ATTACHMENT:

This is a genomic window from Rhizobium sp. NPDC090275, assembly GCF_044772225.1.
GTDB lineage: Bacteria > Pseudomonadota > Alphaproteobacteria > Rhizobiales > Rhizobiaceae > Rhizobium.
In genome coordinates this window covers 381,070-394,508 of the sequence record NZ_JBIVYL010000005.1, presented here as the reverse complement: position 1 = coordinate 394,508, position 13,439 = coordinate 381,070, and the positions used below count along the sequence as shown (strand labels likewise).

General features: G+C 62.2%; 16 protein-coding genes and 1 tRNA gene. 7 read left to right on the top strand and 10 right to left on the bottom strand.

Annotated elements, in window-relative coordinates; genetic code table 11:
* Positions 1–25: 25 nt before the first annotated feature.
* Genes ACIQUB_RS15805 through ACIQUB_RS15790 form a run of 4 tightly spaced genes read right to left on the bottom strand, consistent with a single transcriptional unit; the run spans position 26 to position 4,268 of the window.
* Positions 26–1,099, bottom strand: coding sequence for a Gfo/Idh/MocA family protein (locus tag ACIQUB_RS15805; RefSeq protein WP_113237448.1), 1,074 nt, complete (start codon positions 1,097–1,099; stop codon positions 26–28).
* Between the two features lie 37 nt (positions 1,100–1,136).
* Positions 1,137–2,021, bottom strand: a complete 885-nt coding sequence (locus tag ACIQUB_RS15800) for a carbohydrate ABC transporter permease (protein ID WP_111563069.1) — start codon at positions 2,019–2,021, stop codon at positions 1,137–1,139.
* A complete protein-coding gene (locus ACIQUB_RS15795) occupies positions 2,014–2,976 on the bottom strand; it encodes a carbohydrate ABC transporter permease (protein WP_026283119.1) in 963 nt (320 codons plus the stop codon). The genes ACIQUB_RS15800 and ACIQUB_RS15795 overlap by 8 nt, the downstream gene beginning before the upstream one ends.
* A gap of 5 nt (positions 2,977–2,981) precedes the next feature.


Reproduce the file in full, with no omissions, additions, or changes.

This is a genomic window from Rhizobium sp. NPDC090275, assembly GCF_044772225.1.
GTDB lineage: Bacteria > Pseudomonadota > Alphaproteobacteria > Rhizobiales > Rhizobiaceae > Rhizobium.
In genome coordinates this window covers 381,070-394,508 of the sequence record NZ_JBIVYL010000005.1, presented here as the reverse complement: position 1 = coordinate 394,508, position 13,439 = coordinate 381,070, and the positions used below count along the sequence as shown (strand labels likewise).

General features: G+C 62.2%; 16 protein-coding genes and 1 tRNA gene. 7 read left to right on the top strand and 10 right to left on the bottom strand.

Annotated elements, in window-relative coordinates; genetic code table 11:
* Positions 1–25: 25 nt before the first annotated feature.
* Genes ACIQUB_RS15805 through ACIQUB_RS15790 form a run of 4 tightly spaced genes read right to left on the bottom strand, consistent with a single transcriptional unit; the run spans position 26 to position 4,268 of the window.
* Positions 26–1,099, bottom strand: coding sequence for a Gfo/Idh/MocA family protein (locus tag ACIQUB_RS15805; RefSeq protein WP_113237448.1), 1,074 nt, complete (start codon positions 1,097–1,099; stop codon positions 26–28).
* Between the two features lie 37 nt (positions 1,100–1,136).
* Positions 1,137–2,021, bottom strand: a complete 885-nt coding sequence (locus tag ACIQUB_RS15800) for a carbohydrate ABC transporter permease (protein ID WP_111563069.1) — start codon at positions 2,019–2,021, stop codon at positions 1,137–1,139.
* A complete protein-coding gene (locus ACIQUB_RS15795) occupies positions 2,014–2,976 on the bottom strand; it encodes a carbohydrate ABC transporter permease (protein WP_026283119.1) in 963 nt (320 codons plus the stop codon). The genes ACIQUB_RS15800 and ACIQUB_RS15795 overlap by 8 nt, the downstream gene beginning before the upstream one ends.
* A gap of 5 nt (positions 2,977–2,981) precedes the next feature.